Hobby Previews Defensive Line

Adjusting to a new job, new surroundings and most importantly, new players, defensive line coach Marion Hobby is feeling right at home as the Tigers begin preparations for the 2005 season.

"I tell you, the coaching staff has really been great to me," Hobby said in a recent interview with CUTigers.com. "They've opened up their homes to me to make me feel more comfortable. Next thing you know you are in spring ball, learning a new defense. It's been a fast-paced situation, but everything is going really well."

Hobby, who arrived in Clemson in late January from Mississippi, will be under the spotlight this season as the Tigers' new defensive line coach. After all, he'll be inheriting a group that has tremendous talent, but also has several concerns when it comes to overall depth.

Led by defensive end Charles Bennett, tackle Cory Groover, and bandit Gaines Adams, much is expected from this unit throughout the course of the 2005 season. On paper, there is a nice combination of size, speed and experience.

However, at the two end positions, there are depth concerns highlighted by three players with little or no experience. For instance, backing up Bennett will be little used reserves Brandon Cannon and Kwam Williams, while Adams will have redshirt freshman Cortney Vincent behind him.

The combined snap counts of those three players is 47. (Cannon - 35, Williams - 12, Vincent - 0).

And don't forget about Cory Groover. Groover was shot in the leg in early May in a clear case of being at the wrong place at the wrong time. Since that time, there have been legitimate concerns about his status, and his overall health entering the start of fall practice.

Not to worry, says Hobby.

"He's really done a great job this offseason. Coach Batson has done a great job with him and Cory has really pushed himself to get back earlier. He's doing well, and he's running well. As far as I know, I'm looking forward to working with a healthy Cory Groover (at the start of practice).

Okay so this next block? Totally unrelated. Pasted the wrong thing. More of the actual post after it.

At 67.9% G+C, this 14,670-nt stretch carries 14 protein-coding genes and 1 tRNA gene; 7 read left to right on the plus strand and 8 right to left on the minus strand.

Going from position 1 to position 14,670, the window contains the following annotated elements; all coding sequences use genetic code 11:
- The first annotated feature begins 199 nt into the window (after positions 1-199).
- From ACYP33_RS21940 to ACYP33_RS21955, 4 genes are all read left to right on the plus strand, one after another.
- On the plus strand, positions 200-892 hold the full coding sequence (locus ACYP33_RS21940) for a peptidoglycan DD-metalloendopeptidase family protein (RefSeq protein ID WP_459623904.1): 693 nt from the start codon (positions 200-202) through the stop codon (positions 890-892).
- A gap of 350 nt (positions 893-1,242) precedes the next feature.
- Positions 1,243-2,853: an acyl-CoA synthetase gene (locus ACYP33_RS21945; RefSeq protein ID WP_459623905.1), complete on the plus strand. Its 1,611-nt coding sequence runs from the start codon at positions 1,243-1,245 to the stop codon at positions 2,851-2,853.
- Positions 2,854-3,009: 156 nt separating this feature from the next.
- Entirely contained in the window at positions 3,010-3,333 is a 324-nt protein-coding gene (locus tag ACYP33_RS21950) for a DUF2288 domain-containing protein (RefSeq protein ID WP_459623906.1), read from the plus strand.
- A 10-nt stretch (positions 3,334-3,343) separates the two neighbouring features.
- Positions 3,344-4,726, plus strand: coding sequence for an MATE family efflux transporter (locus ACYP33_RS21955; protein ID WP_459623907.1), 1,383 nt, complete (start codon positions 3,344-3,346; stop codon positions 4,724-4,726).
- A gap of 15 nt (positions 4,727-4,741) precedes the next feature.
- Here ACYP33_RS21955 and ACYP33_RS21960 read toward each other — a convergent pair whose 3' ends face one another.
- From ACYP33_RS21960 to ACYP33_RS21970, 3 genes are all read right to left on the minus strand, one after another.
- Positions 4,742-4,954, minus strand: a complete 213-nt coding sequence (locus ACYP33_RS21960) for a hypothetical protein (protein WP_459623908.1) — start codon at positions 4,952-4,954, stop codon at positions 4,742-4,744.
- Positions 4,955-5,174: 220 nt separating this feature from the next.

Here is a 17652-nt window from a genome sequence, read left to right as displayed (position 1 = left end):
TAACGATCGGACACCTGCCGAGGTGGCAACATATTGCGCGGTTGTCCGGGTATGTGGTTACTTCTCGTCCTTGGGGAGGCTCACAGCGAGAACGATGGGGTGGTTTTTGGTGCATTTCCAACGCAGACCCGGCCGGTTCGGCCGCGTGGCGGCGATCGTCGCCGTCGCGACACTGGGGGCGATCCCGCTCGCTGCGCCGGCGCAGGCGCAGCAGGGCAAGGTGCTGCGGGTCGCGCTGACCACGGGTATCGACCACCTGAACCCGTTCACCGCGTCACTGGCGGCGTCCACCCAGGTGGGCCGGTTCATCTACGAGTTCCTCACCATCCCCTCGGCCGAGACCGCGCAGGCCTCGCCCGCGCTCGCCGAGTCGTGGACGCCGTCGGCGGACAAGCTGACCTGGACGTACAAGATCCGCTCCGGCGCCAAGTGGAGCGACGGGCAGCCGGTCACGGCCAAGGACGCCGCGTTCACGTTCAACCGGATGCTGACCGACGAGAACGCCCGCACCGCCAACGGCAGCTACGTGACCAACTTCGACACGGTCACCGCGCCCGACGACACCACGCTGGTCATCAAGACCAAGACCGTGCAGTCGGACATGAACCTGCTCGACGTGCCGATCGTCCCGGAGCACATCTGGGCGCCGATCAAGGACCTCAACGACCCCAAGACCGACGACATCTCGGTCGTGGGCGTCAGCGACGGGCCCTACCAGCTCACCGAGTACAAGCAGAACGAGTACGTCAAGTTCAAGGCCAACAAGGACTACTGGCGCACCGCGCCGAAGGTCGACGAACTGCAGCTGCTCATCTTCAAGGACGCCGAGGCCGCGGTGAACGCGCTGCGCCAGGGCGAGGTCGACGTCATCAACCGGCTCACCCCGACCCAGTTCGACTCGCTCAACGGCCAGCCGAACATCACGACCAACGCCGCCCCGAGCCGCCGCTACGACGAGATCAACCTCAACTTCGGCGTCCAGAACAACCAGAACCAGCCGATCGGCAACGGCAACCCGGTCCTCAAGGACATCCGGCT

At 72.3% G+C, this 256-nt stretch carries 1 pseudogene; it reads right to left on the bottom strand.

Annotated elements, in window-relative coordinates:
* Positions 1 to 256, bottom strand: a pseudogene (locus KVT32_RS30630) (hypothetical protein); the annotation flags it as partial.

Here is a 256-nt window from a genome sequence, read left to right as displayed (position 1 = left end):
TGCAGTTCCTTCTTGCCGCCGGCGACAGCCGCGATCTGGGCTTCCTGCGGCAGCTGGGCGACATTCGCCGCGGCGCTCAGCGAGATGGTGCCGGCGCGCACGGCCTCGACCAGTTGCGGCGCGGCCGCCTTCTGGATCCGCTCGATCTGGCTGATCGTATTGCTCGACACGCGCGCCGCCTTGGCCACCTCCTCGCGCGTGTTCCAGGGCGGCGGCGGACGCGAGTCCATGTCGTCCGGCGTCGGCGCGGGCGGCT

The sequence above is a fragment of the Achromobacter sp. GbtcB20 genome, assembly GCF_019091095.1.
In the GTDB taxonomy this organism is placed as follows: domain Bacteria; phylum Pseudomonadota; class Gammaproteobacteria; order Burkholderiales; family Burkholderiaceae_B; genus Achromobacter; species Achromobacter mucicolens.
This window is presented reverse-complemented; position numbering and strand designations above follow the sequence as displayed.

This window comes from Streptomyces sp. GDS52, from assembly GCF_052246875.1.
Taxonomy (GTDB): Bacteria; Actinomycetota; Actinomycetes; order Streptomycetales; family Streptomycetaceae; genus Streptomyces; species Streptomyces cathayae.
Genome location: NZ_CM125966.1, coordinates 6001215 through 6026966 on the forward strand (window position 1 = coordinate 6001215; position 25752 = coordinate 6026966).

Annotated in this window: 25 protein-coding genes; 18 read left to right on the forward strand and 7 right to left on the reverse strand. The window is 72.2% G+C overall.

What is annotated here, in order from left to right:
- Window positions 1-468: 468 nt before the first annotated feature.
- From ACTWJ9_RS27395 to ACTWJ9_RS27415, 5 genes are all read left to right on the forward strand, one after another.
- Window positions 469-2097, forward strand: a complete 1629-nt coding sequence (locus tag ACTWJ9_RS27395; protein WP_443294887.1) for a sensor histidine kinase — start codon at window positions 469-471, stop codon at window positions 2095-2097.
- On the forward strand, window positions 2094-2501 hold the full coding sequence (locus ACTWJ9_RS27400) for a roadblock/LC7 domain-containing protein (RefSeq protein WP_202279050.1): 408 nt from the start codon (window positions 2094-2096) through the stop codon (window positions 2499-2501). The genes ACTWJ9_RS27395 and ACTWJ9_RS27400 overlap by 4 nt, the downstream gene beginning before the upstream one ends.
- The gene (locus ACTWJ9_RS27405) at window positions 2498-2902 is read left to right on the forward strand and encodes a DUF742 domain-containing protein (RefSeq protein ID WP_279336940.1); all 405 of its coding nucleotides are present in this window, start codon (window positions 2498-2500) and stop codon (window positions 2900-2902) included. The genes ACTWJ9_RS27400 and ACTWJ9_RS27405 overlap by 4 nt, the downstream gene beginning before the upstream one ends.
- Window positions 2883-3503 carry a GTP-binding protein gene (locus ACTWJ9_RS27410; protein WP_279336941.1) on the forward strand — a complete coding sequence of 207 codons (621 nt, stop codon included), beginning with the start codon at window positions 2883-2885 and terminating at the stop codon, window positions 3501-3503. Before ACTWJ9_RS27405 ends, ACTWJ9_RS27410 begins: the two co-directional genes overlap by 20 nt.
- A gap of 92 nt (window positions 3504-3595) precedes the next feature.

And as far as depth concerns go, don't forget about two younger players that could be poised to make an impact in redshirt freshmen Dorrell Scott and Rashaad Jackson.

Early returns from Hobby have been very positive regarding their development.

"I tell you, that Rashaad Jackson has had the hardest job, but he's brought it upon himself because he is so talented," Hobby said. "I moved him from nose guard to three technique, and from three-technique to end. I'm trying to find a place for him to play because he showed me in the spring that he can make plays and that he loves the game.

"Dorrell Scott, he's another big time talented guy. I think we are going to settle him in at tackle. I would tell everybody on the defensive line to look out for Dorrell Scott. Don't go to sleep on him."

Another player not to go to sleep on obviously is Gaines Adams. Moving into the new "bandit" position, Adams will specialize in rushing the passer, but he'll also be depended on to drop back into coverage when needed.

"Gaines Adams is a special talent at defensive end. He's got the size, he's got the speed. He's got the tenacity. I think he's going to get better as the year goes on," said Hobby. "And to me, I just want to see us get better from game to game. We started to get better as the spring went on. Let's start with Texas A&M now."

Of course, the Tigers open the 2005 season against the Aggies, and according to Hobby, the coaching staff is already deeply involved in how to handle A&M's big offensive line.

"We've looked at film on the first game, that's my main focus right now. I think we are going to have to play a lot of guys because they are a big massive offensive line. It's going to be hot, but the good news is that it's at home this year.

"But when you've got four competitive coaches like Coach Koenning, Coach West, Coach Blackwell, in that room, we're tuned up. We want to shut them down. We don't want anybody to get a yard, but we've also been coaching long enough to learn that when they do get a yard, we have to rally the troops and learn to play again and again."

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